*An adjusting entry for accrued revenues results in an increase (debit) to an asset account and an increase (credit) to a revenue account.
 -When services are not billed, they are not recorded. The accrual of unrecorded service revenue increases an asset account, Accounts Receivable. It also increases stockholders’ equity by increasing a revenue account, Service Revenue.
 -The asset Accounts Receivable is equal to what clients owe at the balance sheet date.
 -The balance of Service Revenue represents the total revenue for services performed during the month.
 *Without the adjusting entry, assets and stockholders’ equity on the balance sheet and revenues and net income on the income statement are understated.
 6 Sunday, September 11, 2016 -Company receives cash for services performed; company records the collection of receivables by a debit (increase) to Cash and a credit (decrease) to Accounts Receivable (to record cash collected on account) Summary of Accounting for Accrued Revenues Examples Reason for Accounts Before Adjusting Entry Adjustment Adjustment Interest, rent, servicesServices performed but Assets understated.
 Dr. Assets
 not yet recorded in cash Revenues understated. Cr. Revenues or recorded I. Accrued Expenses
 Accrued Expenses - Expenses uncured but not yet paid or recorded at the statement date (ex. interest, taxes, and salaries)
 -Companies make adjustments for accrued expenses to record the obligations that exist at the balance sheet date and to recognize the expenses that apply to the current accounting period. Prior to adjustment, both liabilities and expenses are understated.
 *An adjusting entry for accrued expenses results in an increase (debit) to an expense account and an increase (credit) to a liability account. 1. Accrued Interest
 The amount of interest recorded is determined by three factors:
 1. the face value of the note
 2. the interest rate, which is always expressed as an annual rate
 3. the length go time the note is outstanding
 Formula for Computing Interest Annual Time in Face Value x Interest Rate x Terms of equals Interest of Note (APR) One Year $5000 x 12% x 1/12 equals $50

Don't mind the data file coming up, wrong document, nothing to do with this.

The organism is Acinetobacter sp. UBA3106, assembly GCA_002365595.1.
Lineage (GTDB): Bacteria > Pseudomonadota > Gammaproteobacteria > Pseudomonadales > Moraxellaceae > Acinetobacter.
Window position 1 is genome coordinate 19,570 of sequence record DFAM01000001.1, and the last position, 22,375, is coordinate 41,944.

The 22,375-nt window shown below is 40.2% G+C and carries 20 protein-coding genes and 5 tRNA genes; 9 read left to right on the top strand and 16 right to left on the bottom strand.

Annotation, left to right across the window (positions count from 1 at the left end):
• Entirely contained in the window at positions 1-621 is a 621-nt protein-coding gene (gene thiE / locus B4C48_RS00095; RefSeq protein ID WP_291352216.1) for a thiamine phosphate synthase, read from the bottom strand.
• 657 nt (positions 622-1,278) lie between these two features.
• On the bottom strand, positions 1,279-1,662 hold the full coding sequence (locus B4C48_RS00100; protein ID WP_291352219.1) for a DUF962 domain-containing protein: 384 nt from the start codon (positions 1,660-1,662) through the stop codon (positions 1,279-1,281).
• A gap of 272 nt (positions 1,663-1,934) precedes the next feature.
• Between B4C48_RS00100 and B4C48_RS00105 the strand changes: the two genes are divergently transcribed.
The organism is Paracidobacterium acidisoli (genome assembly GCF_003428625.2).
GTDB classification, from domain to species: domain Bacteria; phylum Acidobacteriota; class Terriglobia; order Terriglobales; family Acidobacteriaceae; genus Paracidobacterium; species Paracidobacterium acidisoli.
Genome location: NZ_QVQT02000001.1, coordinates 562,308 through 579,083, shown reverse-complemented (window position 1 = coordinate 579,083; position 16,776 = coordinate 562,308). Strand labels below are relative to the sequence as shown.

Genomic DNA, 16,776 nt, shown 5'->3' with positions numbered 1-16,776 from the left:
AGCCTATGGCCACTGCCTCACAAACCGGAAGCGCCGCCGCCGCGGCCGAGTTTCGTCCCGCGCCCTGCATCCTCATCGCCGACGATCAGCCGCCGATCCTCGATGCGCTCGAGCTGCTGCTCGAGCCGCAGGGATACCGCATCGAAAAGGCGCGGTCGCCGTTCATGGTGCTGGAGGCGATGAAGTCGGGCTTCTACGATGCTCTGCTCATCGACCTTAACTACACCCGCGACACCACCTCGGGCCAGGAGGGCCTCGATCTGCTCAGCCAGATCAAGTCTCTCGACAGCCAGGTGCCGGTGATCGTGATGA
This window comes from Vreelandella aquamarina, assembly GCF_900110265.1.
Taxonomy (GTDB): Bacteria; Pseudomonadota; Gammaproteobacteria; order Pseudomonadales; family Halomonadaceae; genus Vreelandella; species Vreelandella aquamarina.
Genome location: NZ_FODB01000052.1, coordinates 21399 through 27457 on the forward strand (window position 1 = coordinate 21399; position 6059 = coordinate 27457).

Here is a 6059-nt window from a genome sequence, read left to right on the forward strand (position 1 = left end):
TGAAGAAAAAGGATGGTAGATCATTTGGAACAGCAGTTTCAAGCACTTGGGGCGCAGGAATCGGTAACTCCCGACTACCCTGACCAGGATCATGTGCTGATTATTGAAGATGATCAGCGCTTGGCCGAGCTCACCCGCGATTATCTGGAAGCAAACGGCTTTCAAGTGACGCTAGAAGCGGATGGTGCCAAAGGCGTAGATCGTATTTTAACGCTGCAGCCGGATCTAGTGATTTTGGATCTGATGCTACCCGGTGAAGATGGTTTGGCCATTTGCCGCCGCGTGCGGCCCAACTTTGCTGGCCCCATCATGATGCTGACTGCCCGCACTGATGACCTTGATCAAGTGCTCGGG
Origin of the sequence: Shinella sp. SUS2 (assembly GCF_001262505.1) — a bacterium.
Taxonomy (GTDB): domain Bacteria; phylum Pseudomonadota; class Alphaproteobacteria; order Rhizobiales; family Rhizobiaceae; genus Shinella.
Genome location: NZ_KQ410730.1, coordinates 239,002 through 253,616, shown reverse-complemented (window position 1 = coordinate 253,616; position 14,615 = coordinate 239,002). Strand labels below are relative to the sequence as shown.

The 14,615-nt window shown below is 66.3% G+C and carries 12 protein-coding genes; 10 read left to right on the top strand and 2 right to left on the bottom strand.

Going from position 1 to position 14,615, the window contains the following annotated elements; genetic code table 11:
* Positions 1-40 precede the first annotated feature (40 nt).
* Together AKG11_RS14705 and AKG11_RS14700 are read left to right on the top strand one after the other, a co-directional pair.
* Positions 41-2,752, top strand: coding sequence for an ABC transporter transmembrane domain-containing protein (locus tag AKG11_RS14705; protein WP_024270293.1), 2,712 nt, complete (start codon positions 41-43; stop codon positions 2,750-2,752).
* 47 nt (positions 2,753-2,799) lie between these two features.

-Accrual of interest increases a liability account, Interest Payable, decreases stockholders’ equity by increasing an expense account, Interest Expense.
 -Interest Expense equals interest charges for the month
 -Interest Payable shows the amount of interest the company owes at the statement date.
 -Companies use the Interest Payable account instead of crediting Note Payable, to disclose the two different types of obligations — interest and 7 Sunday, September 11, 2016 principal — in the accounts and statements.
 *Without this adjusting entry, liabilities and interest expense are understated, and net income and stockholders’ equity are overstated. 2. Accrued Salaries and Wages
 -Companies pay for some types of expenses after the services have been performed, such as salaries and wages. 
 -If pay period falls between two months, the days in the first month need to be accounted for, even if next payment of salaries isn’t until the second month. These days represent an accrued expense and related liability.
 -Accrued salty increases a liability, Salaries and Wages Payable.
 -Decreases stockholders’ equity by increasing an expense account, Salaries and Wages Expense.
 *Without the adjustment for salaries ands ages, expenses are understated and liabilities are understated.
 Summary for Accounting for Accrued Expenses Examples Reason for Accounts Before Adjusting Entry Adjustment Adjustment Interest, rent, salaries Expenses have been Expenses understated.
 Dr. Expenses
 incurred but not yet paid Liabilities understated. Cr. Liabilities in cash or recorded J. Summary of Basic Relationships
 *Each adjusting entry affects one balance sheet account and one income statement account.
 Type of Adjustment Accounts Before Adjustment Adjusting Entry Prepaid expenses Assets overstated
 Dr. Expenses
 Expenses understated Cr. Assets or Contra Assets Unearned Revenues Liabilities overstated
 Dr. Liabilities
 Revenues understated Cr. Revenues Accrued revenues Assets understated
 Dr. Assets
 Revenues understated Cr. Revenues Accrued expenses Expenses understated 
 Dr. Expenses
 Liabilities understated Cr. Liabilities 
 Helpful Hints: 
 8 Sunday, September 11, 2016 (1)Adjusting entries should not involve debits or credits to Cash
 (2) Evaluate whether the adjustment makes sense. For example, an adjustment to recognize supplies used should increase Supplies Expense.
 (3) Double-check all computations.
 (4) Each adjusting entry affects one balance sheet account and one income statement account. 
 LO4. Describe the nature and purpose of an adjusted trial balance.
 Adjusted trial balance - after a company has journalized and posted all adjusting entries, to prepares another trial balance from the ledger accounts.
 -THe purpose of an adjusted trial balance is to prove the equality of the total debit balances and the total credit balances in the ledger after all adjustments.
 -Adjusted trial balance is the primary basis for the preparation of financial statements. K. Preparing the Adjusted Trial Balance L. Preparing Financial Statements
 *Companies can prepare financial statements directly from the adjusted trial balance.
 -Companies prepare the income statement from the revenue and expense accounts
 -Use the Retained Earnings and Dividends accounts and the net income (or net loss) from the income statement to prepare the retained earnings statement.
 -Prepare the balance sheet from the asset and liability accounts and the ending retained earnings balance as reported in the retained earnings statement.
 LO5. Appendix 3A: Prepare adjusting entries for the alternative treatment of deferrals.